Among the conditions sufficient to impose what it calls “unification by force,” the People’s Republic of China (PRC) lists a proclamation of independence by Taiwan, formal or tacit, and the exhaustion of peaceful means of unification.
President Tsai Ing-wen’s (蔡英文) recent statement of willingness to meet with her counterpart from the mainland “on an equal footing” to “achieve peace” can be interpreted by the PRC as violating the first, and the Chinese Nationalist Party’s (KMT) decision to distance itself from the unification agenda might as well signal the same for the second.
Such stances do not bode well for Taiwan’s survival when Chinese President Xi Jinping (習近平) has secured himself a lifelong seat and the US appears to entangle itself once again in the Middle East.
Increasing numbers of military drills by the PRC, culminating in an explicit statement that such exercises are intended to threaten supporters of Taiwanese independence, show just that.
Most Taiwanese believe that the chances of an invasion by the People’s Liberation Army (PLA) are low, but China has historically adopted a proactive military stance when presented with an opportunity where its rival superpower is busy elsewhere.
Examples of this are the Second Taiwan Strait Crisis in 1958 (during the Lebanon conflict involving US and Soviet support); the Sino-Indian War in 1962 (during the Cuban Missile Crisis); and the Sino-Vietnamese War in 1979 (as the US was trying to protect US and Japanese interests in Southeast Asia and consolidate a recently formed alliance).
Taiwan is a matter of legitimacy for the Chinese Communist Party (CCP) and after concentrating power, Xi must show some results for his supporters.
China has not only the willingness, but also the capacity: By every serious account, the two possible scenarios are Taiwan being able to defend itself long enough to establish a protracted total war, or a victory by the PLA in the first hours of the conflagration.
In a situation of cross-strait war, another question arises: Would Taiwan’s allies, chiefly the US and Japan, come to its aid? As explained in a previous piece by Strobe Driver (“What war would mean for Taiwan,” May 3, page 8), this is not certain.
It becomes even more unlikely considering the possibility of the US Navy not being able to arrive in time to make a significant difference — for instance, after the PLA had already overrun Taiwan. Not only would this affect the outcome of the conflict, it would affect the very decision to enter it.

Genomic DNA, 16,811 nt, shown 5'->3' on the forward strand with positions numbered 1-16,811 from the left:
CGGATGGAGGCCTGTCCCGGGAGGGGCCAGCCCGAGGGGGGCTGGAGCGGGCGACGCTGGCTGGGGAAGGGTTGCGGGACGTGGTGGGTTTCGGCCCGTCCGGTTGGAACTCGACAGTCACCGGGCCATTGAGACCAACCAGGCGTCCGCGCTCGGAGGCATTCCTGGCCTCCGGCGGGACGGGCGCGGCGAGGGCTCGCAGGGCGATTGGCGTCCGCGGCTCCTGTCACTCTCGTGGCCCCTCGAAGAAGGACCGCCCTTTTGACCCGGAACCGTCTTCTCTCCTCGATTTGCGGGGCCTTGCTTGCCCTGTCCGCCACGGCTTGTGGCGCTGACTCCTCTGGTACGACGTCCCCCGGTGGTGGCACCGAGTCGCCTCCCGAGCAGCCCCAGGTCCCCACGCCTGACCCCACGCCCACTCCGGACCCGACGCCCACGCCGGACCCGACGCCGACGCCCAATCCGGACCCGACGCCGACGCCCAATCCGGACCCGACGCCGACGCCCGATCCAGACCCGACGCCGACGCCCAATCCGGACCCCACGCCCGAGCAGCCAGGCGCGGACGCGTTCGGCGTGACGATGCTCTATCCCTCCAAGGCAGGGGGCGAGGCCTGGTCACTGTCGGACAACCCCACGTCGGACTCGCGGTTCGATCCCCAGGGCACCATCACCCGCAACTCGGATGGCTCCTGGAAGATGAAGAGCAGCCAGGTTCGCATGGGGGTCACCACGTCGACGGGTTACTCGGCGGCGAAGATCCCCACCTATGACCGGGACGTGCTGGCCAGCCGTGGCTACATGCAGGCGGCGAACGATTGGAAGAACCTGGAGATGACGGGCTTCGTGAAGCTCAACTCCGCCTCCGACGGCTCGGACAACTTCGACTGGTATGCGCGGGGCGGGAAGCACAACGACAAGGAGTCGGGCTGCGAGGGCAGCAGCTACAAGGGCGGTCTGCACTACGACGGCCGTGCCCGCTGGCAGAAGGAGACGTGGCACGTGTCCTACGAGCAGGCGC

The odds for Taiwan would greatly improve if Japan, with its powerful navy, hastily helped with the mobility of US troops.
Alas, this too seems a waning reality if Japanese cooperation with China deepens, as the last trilateral summit with China, Japan and South Korea on May 9 suggested, with mutual investment being promised.
With a vibrant democracy and well-established civil rights, it seems painful to contemplate what unification with China could mean for Taiwanese.
However, what would a state of total protracted war mean for such high-regarded principles? Does a long period of martial law and a time of enduring penury for its population, in a best-case scenario, look like a future worth dying for?
It might be a sad reality, but some battles are lost even before they have begun. Hence, the best strategy seems to be one that Taiwan has fortunately mastered: maintaining the “status quo.”
“Until when?” is the question that necessarily follows.
Given that the PRC will not lose its intent to absorb Taiwan and that the cross-strait power gap will likely continue to widen, the only future in which Taiwan could maintain its democracy is if China also became one.
As idealistic as that notion might seem, democracy in other East Asian countries also took time to emerge. China, with its enormous size (by every measure), understandably would take longer to walk the same path.
For Taiwan to achieve what appear contradictory goals in the long run — preserving its democracy and surviving the PRC’s struggle to absorb it — the only way appears to be bringing democracy to Chinese civilization.
Unimaginable for any country or institution in the world, as China would consider it “interference in its internal affairs,” that regard would not apply to the Taiwanese, seen by the PRC as the Chinese across the Strait.
For now, keeping the prospect of unification alive to undo the threat of war with the Chinese, while in the long run bolstering its leadership potential with the example of its democratic accomplishments, would be the best strategy for Taiwan.
Gustavo Feddersen is a doctoral candidate in International Strategic Studies and 2018 Taiwan Fellowship Recipient.
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